Out in the Cold
They are America's Cold War veterans, who forged weapons from a fearsome energy source and bravely endured years of radiation for a country that pledged to take care of them. Instead, government loopholes and evasions are making sure those promises are never kept.
It was an odd set of instructions, to say the least. Reducing time in the glove boxes was nearly impossible. The massive metal-and-glass cubes—sometimes several hundred feet in length and 15 feet tall—housed vital components for the manufacture of bomb triggers. The boxes, which looked like giant space-age fish aquariums, held equipment such as furnaces, melt coils, crucibles, conveyor belts, and that vital, silver-grey ingredient, plutonium 239. The only way to make a plutonium trigger was to approach a glove box, shove your hands and arms into portholes that housed the giant lead-lined rubber gloves, lean against the glass, and start working. Metallurgical operators spent at least five hours of every eight-hour shift in the glove boxes—it was their job—melting plutonium at 1,200 degrees Fahrenheit, pouring it into ingots, placing molds on the conveyor belt. Shoot, Judy thought, no one lollygagged in the glove boxes. The message was clear: Work faster, produce more, and don't let radiation exposure hinder productivity. Judy's supervisors then made what she remembers as a "strong suggestion"—a passive order that undermined one of the fundamental principles of safety. As Judy recently said to me, "I was told to put lead tape over my dosimeter."
A job at the Flats came with plenty of risks. Hot plutonium could spontaneously combust upon contact with water, and plutonium shavings could do the same when exposed to air. Small fires in the process areas were a matter of course. Gloves would often spring pinhole-size leaks where they attached to the ports, emanating radiation for minutes or hours before alarms would sound. Workers on one shift might have forgotten to decontaminate their gloves after pulling them out of the boxes. Sometimes a glove would come right off its port, instantly "crapping up" a room, and the people in it. They'd strip out of their work clothes, rush to the showers, and "scrub down" with chemical solutions and sharp brushes that rubbed their skin raw. You can't see, smell, hear, or taste radiation. A potentially hazardous mistake could go undetected for hours, even days. To monitor their radiation exposure, Rocky Flats workers relied on at least one of three instruments: machine-mounted "alpha mats," which measure alpha particles; handheld Geiger counters operated by radiological control technicians (RCTs); and personal dosimeters.
A dosimeter checked for gamma rays and neutrons; covering a dosimeter with lead tape could cause the device to give an artificially low reading. But even when used correctly dosimeters weren't fully reliable. For one thing, they had to be in the direct path of radiation. What's more, dosimeters were fickle, fragile devices; when workers would leave them in the sun or on top of the TV at home, other forms of radiation—less dangerous forms—could often throw off the instrument's readings.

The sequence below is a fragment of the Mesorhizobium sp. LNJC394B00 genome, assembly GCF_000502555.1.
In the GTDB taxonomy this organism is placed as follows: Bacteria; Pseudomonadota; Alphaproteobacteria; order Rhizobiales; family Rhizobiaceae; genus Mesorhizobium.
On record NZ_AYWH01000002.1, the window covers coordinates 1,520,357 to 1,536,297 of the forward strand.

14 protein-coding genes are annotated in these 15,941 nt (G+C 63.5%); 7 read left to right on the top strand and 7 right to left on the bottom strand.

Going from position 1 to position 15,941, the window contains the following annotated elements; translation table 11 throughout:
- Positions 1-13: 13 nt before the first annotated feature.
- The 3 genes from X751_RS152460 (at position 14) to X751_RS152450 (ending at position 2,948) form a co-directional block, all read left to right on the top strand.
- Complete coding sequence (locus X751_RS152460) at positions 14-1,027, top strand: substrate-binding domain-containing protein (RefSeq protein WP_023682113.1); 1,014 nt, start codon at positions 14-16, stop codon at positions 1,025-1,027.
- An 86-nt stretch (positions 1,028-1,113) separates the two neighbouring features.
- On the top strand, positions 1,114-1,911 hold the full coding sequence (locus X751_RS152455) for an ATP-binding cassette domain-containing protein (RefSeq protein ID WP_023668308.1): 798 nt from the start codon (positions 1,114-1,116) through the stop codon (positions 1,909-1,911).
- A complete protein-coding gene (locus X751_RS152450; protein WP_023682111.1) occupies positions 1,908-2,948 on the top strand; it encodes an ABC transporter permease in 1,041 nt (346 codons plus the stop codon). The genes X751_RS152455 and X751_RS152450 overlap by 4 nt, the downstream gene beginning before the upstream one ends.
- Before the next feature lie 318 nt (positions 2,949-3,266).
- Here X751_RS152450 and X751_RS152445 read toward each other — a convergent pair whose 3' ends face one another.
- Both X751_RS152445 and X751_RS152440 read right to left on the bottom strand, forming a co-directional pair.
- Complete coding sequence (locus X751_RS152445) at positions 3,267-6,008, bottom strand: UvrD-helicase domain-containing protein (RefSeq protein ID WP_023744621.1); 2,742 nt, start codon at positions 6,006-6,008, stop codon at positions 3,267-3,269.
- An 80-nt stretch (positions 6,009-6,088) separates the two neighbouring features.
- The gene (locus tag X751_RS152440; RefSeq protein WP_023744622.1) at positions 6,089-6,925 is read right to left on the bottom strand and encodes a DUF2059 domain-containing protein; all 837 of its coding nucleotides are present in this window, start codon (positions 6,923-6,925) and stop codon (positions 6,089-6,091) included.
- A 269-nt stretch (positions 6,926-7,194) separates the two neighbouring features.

Some workers willfully ignored safety regulations at the Flats. Overtime hogs would do anything not to "dose out" and be reassigned to another building. Workers with a certain esprit de corps would take their chances in the name of national pride. Others figured they were being looked after. Judy liked the extra cash, but she trusted that when things got too hazardous, her government would do everything to keep her out of harm's way, especially considering the nature of her work. "We were acutely aware of how important our jobs were for the country," Judy told me one recent afternoon. "We felt that the country would protect us in return."
Workers at the Flats referred to each other as "brothers and sisters." They didn't just build bombs—they built secrets. In the name of national security, what happened at the Flats stayed at the Flats. Even intimate groups of coworkers kept a muzzle on work chatter. "You could play cards with the same bunch of guys for years and barely even know what they did," Judy said while we sat at her kitchen table. "You'd say, 'I'm a welder,' or 'He's a machinist'—but that's about as far as it went." Information, she explained, was disclosed on a need-to-know basis.
So Judy kept her mouth shut and her hands in the glove box. Still, every time she pressed her breasts against the glass, she couldn't ignore what she held at arm's length—a manmade element that could decimate entire nations. She was working with the same material that caused the incineration of nearly 70,000 people in Nagasaki. "You lean against the glove box glass," she said, "and within minutes you can feel the heat."